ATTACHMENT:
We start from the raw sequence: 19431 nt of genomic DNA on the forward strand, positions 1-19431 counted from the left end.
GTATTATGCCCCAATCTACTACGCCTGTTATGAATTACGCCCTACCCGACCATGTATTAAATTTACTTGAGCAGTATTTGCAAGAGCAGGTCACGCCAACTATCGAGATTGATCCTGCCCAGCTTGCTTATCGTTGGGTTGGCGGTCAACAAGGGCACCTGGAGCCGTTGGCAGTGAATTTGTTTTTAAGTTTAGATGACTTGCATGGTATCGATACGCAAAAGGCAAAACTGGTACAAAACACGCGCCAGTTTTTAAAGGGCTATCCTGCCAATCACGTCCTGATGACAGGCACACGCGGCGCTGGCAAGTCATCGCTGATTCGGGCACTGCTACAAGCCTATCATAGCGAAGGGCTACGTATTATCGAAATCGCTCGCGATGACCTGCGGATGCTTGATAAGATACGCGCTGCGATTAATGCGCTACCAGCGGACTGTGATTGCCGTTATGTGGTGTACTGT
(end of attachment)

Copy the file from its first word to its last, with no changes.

We start from the raw sequence: 19431 nt of genomic DNA on the forward strand, positions 1-19431 counted from the left end.
GTATTATGCCCCAATCTACTACGCCTGTTATGAATTACGCCCTACCCGACCATGTATTAAATTTACTTGAGCAGTATTTGCAAGAGCAGGTCACGCCAACTATCGAGATTGATCCTGCCCAGCTTGCTTATCGTTGGGTTGGCGGTCAACAAGGGCACCTGGAGCCGTTGGCAGTGAATTTGTTTTTAAGTTTAGATGACTTGCATGGTATCGATACGCAAAAGGCAAAACTGGTACAAAACACGCGCCAGTTTTTAAAGGGCTATCCTGCCAATCACGTCCTGATGACAGGCACACGCGGCGCTGGCAAGTCATCGCTGATTCGGGCACTGCTACAAGCCTATCATAGCGAAGGGCTACGTATTATCGAAATCGCTCGCGATGACCTGCGGATGCTTGATAAGATACGCGCTGCGATTAATGCGCTACCAGCGGACTGTGATTGCCGTTATGTGGTGTACTGT